French writer Victor-Marie Hugo’s famous quote on education goes thus: “He, who opens a school door, closes a prison.”
However, 46-year-old journalist Abhijit C. Chandra – who has been battling schizophrenia since childhood and also has other health issues – possesses neither the wherewithal to establish an academic institution nor the authority to shut down a correctional facility.
Inspired by the Indian Army since his primary schooldays when he studied within the immense cantonment at the Southern Command Headquarters, Pune, his goal is simple – betterment and empowerment of girls through education.
“My idea is to educate girls at least until graduation so that they may obtain decent employment and be self-reliant,” he says.
‘Bouquet of Life’ is a collection of middles penned by him and ‘Vignettes of Valour’ is a selection of reports filed by him based on his interviews with Indian Armed Forces’ officers, veterans and martyrs’ families.
Having been educated in Maharashtra, Andhra Pradesh, Tamil Nadu and Delhi; Madhya Pradesh was his maiden exposure to a ‘developing’ state and Abhijit chanced upon utter nightmares of paucity while working for a national news agency.
Supporting the neglected girl child
Particularly saddening was the condition of girls and women in Madhya Pradesh. There were heart-rending stories of neglect, brutal assault and also an instance where an indigent farmer yoked his daughters to a plough.
While working in Bhopal, he found a rakhi sister in Savita Soni, the daughter of a lady who ran a tea kiosk outside Abhijit’s office. He began financially assisting her education and even started saving for her marriage. However, fate willed otherwise.
Savita’s suicide in September 2004 at the tender age of 14 came as a blow that was shocking in its suddenness and indescribable in its intensity.
“People used to call her Gudiya but I called her Savi,” Abhijit says.
Some weeks later, a ‘kanya bhoj’ was arranged at his residence. “I sat with the girls as they ate. Seeing them talking, laughing and enjoying the meal, it struck me that though my Savi would never return, I could maybe make a difference in other girls’ lives,” Abhijit recalls.
The beginning was made with Jyoti Prabhari, the little daughter of his maidservant Kanchan.
Today, Jyoti – a married woman – has completed a B.Sc. (Nursing) course with help from the state dispensation.
And this has been Abhijit’s way to improve the lives of underprivileged girls – support them by not only financing education, but also help them with studies, guide them in selecting a vocational or professional course as per their abilities and helping them as and when needed.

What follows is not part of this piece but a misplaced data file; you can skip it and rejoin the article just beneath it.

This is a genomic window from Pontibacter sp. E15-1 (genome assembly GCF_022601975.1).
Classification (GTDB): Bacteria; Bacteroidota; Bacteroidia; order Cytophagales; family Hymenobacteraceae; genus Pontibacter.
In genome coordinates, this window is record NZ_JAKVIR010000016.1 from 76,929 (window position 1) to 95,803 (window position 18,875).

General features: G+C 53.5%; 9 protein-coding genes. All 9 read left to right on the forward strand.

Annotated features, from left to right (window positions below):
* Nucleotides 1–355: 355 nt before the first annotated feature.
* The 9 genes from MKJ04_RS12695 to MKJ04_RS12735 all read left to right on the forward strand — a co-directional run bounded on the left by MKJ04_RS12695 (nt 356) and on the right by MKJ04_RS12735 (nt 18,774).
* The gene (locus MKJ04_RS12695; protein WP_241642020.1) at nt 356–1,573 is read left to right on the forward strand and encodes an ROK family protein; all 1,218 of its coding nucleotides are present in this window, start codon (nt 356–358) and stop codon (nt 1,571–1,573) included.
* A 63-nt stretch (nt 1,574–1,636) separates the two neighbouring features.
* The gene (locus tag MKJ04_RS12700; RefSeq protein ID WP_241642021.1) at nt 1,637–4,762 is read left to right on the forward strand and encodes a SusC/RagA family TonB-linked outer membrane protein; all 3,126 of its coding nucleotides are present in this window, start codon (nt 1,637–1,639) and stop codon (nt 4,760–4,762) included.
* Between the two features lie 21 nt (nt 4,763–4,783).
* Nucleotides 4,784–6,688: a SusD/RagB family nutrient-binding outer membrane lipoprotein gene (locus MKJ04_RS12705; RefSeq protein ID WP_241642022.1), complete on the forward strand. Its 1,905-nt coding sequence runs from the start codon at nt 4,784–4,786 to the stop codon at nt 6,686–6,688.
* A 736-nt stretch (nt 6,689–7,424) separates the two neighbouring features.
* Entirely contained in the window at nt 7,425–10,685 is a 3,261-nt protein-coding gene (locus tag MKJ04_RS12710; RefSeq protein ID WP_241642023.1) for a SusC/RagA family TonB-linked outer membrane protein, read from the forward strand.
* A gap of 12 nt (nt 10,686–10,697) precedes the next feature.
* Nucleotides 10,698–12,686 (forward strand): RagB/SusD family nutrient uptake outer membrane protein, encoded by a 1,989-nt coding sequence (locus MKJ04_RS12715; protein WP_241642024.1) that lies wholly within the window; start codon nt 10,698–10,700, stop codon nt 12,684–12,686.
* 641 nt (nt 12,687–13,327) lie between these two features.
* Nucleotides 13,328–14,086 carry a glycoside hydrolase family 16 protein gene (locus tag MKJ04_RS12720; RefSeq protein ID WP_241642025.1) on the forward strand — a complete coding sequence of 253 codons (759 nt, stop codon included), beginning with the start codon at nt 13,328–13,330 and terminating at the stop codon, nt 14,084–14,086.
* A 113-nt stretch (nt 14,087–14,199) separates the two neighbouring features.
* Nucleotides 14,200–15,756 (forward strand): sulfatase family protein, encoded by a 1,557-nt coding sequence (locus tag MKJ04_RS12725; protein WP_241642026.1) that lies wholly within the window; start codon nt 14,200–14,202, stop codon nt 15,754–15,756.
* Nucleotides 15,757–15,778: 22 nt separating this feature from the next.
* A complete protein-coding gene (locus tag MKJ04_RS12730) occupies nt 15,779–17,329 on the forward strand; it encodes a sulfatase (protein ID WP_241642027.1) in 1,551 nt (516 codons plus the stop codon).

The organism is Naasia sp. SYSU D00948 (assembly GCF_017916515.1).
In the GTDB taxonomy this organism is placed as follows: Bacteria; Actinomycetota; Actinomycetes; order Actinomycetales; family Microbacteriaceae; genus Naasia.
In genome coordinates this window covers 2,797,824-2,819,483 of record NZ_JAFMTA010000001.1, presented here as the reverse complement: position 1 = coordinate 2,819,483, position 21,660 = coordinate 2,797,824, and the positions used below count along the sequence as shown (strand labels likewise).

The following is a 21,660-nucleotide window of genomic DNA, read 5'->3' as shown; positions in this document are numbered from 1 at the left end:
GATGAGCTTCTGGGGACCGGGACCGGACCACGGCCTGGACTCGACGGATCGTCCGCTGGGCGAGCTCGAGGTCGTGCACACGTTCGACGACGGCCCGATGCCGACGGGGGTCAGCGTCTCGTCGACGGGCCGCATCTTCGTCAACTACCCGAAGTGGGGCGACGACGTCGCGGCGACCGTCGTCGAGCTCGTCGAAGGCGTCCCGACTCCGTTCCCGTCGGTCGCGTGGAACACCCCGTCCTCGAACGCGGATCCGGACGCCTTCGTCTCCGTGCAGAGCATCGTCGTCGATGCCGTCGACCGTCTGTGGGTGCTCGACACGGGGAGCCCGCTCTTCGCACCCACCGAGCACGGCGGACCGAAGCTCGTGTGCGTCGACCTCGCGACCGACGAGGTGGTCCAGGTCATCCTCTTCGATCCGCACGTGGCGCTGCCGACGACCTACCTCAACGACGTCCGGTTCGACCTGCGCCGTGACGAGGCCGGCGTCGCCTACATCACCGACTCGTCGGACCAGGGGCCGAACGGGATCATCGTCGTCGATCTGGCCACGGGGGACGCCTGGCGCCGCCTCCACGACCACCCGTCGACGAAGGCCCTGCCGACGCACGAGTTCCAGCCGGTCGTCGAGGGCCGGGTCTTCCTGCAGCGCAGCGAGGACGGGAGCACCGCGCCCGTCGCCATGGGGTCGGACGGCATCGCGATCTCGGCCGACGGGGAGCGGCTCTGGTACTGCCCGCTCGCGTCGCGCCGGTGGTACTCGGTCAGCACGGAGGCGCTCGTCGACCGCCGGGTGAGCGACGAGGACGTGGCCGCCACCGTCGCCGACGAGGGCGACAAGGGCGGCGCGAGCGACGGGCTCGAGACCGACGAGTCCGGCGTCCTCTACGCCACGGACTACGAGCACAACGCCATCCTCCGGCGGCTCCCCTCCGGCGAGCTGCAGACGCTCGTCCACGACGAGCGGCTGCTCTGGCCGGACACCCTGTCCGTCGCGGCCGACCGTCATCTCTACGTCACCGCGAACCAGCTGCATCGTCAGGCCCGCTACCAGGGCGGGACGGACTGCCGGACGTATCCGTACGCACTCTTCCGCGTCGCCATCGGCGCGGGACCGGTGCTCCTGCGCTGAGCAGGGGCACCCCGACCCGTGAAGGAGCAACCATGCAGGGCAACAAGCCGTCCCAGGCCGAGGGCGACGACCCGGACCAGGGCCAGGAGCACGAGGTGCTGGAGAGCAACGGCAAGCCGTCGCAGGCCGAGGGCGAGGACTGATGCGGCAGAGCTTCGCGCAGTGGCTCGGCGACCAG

Abhijit also financed the higher secondary and further education of Savi’s niece Aarti Soni who is now completing her M.Com and preparing for the Civil Services Examination. As Abhijit appeared four times for that exam – and prepared for nine years while simultaneously employed – he is a guide.
Jyoti Sen is another of Abhijit’s protegees. She is the maternal granddaughter of his barber Nathuram whose daughter returned to her parents’ place after being ill cared for by her drunkard spouse. This Jyoti has completed her B.Com and is preparing for the banking entrance exam.
He purchased dozens of books for Anushka Basu – the daughter of an erstwhile colleague who died unnaturally. Anu is in her final year and also readying for the Civils. Abhijit is also a teacher to his senior colleague’s child Pranjal Jain, a salesman’s son Ankush Singh and maidservant Vandana among others.
Jyoti Prabhari’s cousin Vandana Atude – a mill worker’s daughter – approached Abhijit for financial assistance vis-à-vis her college education and he helped her for a year. Providentially, Vandana got married into a financially-stable family.
When Jyoti Sen desperately needed Rs 15,000 for her sophomore year annual fees, Abhijit’s former colleague Subha J. Rao stepped in and requested a golden-hearted businessman Nandakumar Ganesh to help.
Another ex-colleague Sanjiv Kumar Sinha also pitched in and wrote about Abhijit’s work on his Facebook page thereby getting about a dozen people to contribute. They included Vibhuti and Arthi, the latter made a generous contribution from the United States.
“I received a total of almost Rs 90,000 which greatly helped in financing Jyoti Prabhari’s health requirements as she is going through a complex pregnancy,” says Abhijit.
He does not teach in a classroom set-up as he says pupils do better with individual attention. “My auditory and visual hallucinations constitute a challenge but I shall overcome,” he says.
“The government gave the slogan of ‘Each One Teach One’ as part of the literacy mission. I feel we should raise the cry ‘Each One Adopt One’ and look after individuals holistically instead of banking on the government and the administration to do everything,” he adds.
Abhijit’s current projects include the college education of Aarti’s cousin Ritika and Jyoti Sen’s coaching class fees. Ritika desires to eventually assume the mantle of an Indian Police Service officer. With a teacher like him, realising their dreams must definitely be a tad easier for his students.
(Urvashi Dev Rawal is a Jaipur-based journalist specialising in development, gender, and political reporting)